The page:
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MOOCs: Trends and Momentum

  • January 23, 2017|
  • 1 year ago

by Sam Morris

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Global Education Solution Architect

In part one of this three-part series, I explored the current state of Massive Open Online Courses (MOOCs), their providers and the use cases in this shifting platform. What’s clear is that MOOCs are still hot and evolving to meet the market. Here are some of the latest trends surrounding Massive Open Online Courses.

New Language Options Help MOOCs Go Global

MOOCs are being offered in record numbers in languages beyond English, making them accessible to a huge previously untapped market. From Estonian to Basque, courses are now being offered in more than a dozen languages of a wide variety. Providers such as France’s FUN and Spain’s Miriada X are examples of non-English MOOC platforms contributing to this growth. Coursera also significantly expanded its non-English courses in 2015, especially in China, where it launched a major new push of Chinese content.

From High School to College

While MOOCs are big in higher ed, we are also seeing an increase in high school-level course programming and content. For example, edX created and built the High School Initiative. FutureLearn’s entry to high school-level content is a suite known as Going to University, which preps high schoolers for college. Additionally, Advanced Placement course MOOCs are also being rolled out in big numbers for those hungry for a taste of the university experience.

Niche MOOCs and Badging

Niche MOOCs are now being developed—and making money. Currently there are more than 100 credentials available from MOOC providers, many in specialized areas of learning. Coursera’s Specializations and edX’s XSeries are among the suites of more specialized MOOC course content being built by MOOC operators. For Coursera and Udacity, these credentials appear to have already become a significant source of revenue.

One interesting niche area is MOOCs for educators. Though teachers earn credentials at the beginning of their careers, these degrees do not reflect the breadth of skills they accumulate throughout their careers. Micro-credentials, like badges, can be earned and displayed online to gain recognition for these skills. The Friday Institute is one example of institutions offering self-directed or research-based micro-credentials to support and extend learning opportunities for teachers.

Self-pacing is Hot

More than 800 self-paced MOOCs are now available, with many more being developed every day. These MOOCs offer flexible start and end dates. Coursera is leading the way, introducing regularly scheduled sessions with soft deadlines about once a month in 2015.

Learn from the Stars

Celebrity-taught, nonacademic MOOCs are also hot. MasterClass, a Bay Area startup, is the leader in this intriguing new space. Courses are being presented by everyone from Serena Williams and Usher to Dustin Hoffman, Kevin Spacey, and Annie Leibovitz. These classes allow users to learn a discipline, like the perfect tennis serve, from the best of the best.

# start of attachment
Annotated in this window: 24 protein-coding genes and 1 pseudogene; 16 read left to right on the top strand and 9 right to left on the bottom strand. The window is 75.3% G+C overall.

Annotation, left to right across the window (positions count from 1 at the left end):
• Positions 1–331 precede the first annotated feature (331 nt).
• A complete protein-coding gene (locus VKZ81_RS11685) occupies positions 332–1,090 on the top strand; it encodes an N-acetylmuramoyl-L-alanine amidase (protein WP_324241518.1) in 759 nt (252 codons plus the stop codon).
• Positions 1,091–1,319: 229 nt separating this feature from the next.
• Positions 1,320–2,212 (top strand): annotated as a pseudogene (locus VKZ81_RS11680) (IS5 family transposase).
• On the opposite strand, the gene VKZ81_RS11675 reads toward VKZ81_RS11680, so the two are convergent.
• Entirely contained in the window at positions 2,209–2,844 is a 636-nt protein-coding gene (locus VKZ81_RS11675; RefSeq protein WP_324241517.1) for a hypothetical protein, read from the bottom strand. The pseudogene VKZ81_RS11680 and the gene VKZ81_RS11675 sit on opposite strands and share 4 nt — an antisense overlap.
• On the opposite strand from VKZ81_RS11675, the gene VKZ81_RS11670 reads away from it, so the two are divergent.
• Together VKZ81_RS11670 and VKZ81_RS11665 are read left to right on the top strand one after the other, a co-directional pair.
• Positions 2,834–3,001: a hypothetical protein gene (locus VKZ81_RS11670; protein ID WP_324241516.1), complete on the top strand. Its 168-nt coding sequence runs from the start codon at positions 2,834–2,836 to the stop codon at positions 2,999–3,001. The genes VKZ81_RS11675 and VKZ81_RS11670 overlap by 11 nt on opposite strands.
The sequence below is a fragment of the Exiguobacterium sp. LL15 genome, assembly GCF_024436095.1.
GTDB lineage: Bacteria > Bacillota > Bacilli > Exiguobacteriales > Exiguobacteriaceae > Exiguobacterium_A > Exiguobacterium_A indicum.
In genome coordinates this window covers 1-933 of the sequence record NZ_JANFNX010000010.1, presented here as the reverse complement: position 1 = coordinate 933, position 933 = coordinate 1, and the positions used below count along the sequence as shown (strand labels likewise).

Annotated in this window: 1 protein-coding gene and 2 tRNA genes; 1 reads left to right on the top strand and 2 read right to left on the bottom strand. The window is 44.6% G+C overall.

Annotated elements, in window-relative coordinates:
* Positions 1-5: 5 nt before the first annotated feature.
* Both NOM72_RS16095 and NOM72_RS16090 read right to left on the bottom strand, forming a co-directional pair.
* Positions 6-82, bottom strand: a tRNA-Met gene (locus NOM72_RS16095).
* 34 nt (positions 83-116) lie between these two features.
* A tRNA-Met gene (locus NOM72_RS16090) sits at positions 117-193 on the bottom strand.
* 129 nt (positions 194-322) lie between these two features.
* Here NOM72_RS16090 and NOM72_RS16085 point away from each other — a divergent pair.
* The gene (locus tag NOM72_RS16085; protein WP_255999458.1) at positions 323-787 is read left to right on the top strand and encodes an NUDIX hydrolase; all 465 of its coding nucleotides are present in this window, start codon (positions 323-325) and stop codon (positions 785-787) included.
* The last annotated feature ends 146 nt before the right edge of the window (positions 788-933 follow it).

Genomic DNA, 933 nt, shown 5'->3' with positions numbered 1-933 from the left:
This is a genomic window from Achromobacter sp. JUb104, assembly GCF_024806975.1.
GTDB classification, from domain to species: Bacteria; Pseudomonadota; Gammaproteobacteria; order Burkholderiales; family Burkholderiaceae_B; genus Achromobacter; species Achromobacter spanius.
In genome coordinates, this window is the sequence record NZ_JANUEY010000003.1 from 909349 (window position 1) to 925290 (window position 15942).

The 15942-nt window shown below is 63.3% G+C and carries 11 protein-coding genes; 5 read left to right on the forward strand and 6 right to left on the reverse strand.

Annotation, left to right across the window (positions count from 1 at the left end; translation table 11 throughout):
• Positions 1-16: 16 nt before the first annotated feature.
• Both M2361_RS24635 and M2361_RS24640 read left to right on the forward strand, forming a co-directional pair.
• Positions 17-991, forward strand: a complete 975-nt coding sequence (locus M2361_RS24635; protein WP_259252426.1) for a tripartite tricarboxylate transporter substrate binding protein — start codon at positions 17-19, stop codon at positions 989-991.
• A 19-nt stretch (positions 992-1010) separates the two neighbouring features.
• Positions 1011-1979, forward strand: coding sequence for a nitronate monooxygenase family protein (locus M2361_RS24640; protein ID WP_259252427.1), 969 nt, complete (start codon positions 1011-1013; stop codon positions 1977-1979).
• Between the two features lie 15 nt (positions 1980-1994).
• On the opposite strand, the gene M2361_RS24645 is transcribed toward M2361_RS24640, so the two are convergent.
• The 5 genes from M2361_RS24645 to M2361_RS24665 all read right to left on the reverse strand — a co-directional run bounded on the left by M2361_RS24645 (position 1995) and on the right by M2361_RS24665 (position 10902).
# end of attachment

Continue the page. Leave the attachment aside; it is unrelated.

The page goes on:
Watch clips of these MasterClasses, which are running about $90 per class. Consider it likely that rock stars in other areas like politics, astronomy, and choreography will continue to be added to MOOC lineups as this trend grows in 2016. It remains to be seen if the “big three” in MOOCs (Coursera, edX, and FutureLearn) will get into this game.

New Directions and Access

New directions and forms of MOOC are also being discussed, tested, and deployed. EdX and McGill created what they billed as the first “GROOC” last year—a MOOC for groups. University of Michigan tested a “residential MOOC” last year for on-campus, registered UM students. They had 800 student participants.

Finally, it’s becoming easier than ever to access MOOC content. You can even find MOOCs on planes, as JetBlue and Virgin Airlines now offer MOOC lecture content in flights.

Takeaway: As MOOC enrollment skyrocketed in 2015, the evolution of MOOCs continued. Gone are the days of narrowly defined academic courses. Now MOOCs have become a platform for various learning pursuits, delivered in a variety of new formats and structures. In part three of this series, I’ll explore the headwinds and what may be next.


1. “5 Biggest MOOC Trends of 2015” Class Central. December 27, 2015.
2. “Top Ed Tech Trends of 2015: Beyond the MOOC” Hack Education. December 14, 2015.
3. “Study Identifies New Cheating Method in MOOCs” MIT News. August 24, 2015.
4. “How to Take a Class From Serena Williams and Usher” The New York Times. September 25, 2015.
5. “MOOCs in 2015: Breaking Down the Numbers” EdSurge. December 28, 2015.
6. “Coursera Expands Presence in China” Campus Technology. January 12, 2015.
7. “Educator Micro-credentials” Digital Promise. N.d.